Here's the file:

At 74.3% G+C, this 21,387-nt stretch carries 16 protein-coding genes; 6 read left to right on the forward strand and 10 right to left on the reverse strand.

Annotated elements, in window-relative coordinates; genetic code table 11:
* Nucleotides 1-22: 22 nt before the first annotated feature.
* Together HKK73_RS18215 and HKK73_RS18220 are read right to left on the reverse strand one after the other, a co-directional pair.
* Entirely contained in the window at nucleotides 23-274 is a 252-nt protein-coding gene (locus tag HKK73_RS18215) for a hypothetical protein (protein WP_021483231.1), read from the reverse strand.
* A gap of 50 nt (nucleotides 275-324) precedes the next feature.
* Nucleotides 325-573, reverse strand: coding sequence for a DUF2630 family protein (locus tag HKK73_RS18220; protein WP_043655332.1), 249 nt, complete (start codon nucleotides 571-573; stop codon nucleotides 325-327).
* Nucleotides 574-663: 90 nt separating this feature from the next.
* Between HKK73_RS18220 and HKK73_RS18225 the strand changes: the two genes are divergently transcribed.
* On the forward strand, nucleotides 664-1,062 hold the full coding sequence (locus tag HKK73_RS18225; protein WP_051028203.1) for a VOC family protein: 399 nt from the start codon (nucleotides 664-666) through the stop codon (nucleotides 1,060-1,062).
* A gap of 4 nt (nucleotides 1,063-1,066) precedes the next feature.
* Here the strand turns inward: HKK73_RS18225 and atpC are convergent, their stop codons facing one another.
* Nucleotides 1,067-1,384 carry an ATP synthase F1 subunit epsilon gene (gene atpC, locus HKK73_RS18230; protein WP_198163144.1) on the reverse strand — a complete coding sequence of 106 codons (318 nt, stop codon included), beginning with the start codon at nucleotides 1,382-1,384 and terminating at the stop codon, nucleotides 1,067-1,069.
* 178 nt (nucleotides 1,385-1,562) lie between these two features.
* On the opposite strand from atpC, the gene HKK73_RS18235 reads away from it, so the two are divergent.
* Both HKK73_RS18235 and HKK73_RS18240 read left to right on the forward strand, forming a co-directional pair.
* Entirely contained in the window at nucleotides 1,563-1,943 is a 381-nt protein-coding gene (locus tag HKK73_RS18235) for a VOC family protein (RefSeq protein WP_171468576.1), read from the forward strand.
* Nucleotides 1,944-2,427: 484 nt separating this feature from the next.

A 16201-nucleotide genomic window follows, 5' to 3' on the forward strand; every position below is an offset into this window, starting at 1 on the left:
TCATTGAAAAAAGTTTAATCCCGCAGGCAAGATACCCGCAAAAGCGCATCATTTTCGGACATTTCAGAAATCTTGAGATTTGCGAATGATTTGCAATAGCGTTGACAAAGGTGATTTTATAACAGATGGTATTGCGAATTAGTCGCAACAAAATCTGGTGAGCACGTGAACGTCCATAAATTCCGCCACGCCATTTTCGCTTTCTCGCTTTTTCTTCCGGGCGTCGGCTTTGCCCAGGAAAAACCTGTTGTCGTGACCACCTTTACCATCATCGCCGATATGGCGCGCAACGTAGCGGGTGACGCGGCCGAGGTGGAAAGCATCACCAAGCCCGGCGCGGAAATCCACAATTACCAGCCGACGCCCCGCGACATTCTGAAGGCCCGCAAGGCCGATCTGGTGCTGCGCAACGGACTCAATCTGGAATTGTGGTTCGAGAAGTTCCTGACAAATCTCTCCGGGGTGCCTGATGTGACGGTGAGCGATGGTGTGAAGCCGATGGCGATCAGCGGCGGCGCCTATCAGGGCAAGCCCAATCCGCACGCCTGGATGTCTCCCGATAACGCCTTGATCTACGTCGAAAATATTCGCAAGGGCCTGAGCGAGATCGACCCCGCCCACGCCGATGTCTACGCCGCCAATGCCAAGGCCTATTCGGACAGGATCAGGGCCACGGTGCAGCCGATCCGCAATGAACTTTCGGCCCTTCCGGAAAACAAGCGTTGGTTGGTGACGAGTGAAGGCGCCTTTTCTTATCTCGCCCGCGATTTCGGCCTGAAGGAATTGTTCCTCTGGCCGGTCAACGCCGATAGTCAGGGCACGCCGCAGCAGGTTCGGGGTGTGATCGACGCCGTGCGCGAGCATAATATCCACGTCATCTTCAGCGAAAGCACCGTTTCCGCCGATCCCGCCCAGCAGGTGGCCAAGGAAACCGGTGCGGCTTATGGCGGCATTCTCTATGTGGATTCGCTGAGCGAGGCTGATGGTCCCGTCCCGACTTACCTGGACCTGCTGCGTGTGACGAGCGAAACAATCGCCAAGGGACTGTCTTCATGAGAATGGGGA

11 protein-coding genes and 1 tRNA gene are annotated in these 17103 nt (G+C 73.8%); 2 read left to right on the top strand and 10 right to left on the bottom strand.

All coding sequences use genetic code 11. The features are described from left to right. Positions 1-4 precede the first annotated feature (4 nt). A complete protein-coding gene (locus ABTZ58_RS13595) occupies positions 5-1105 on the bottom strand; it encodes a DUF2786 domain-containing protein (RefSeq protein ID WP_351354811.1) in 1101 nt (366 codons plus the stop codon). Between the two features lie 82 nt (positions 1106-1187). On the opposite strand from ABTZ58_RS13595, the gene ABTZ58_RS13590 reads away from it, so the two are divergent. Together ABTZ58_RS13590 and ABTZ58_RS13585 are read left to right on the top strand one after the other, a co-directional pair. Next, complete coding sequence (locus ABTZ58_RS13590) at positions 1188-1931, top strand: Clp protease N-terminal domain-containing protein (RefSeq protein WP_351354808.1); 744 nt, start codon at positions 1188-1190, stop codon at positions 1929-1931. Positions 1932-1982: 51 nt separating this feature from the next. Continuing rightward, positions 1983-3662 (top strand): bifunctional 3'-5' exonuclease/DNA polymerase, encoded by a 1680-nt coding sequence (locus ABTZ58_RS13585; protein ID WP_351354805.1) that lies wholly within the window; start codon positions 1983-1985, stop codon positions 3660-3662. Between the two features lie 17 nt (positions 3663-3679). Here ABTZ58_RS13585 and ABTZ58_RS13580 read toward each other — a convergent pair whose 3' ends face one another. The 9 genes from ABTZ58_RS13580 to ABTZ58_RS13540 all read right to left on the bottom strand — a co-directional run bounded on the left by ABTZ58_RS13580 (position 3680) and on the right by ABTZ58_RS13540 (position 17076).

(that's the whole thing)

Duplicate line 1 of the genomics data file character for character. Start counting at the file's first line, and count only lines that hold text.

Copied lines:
At 74.3% G+C, this 21,387-nt stretch carries 16 protein-coding genes; 6 read left to right on the forward strand and 10 right to left on the reverse strand.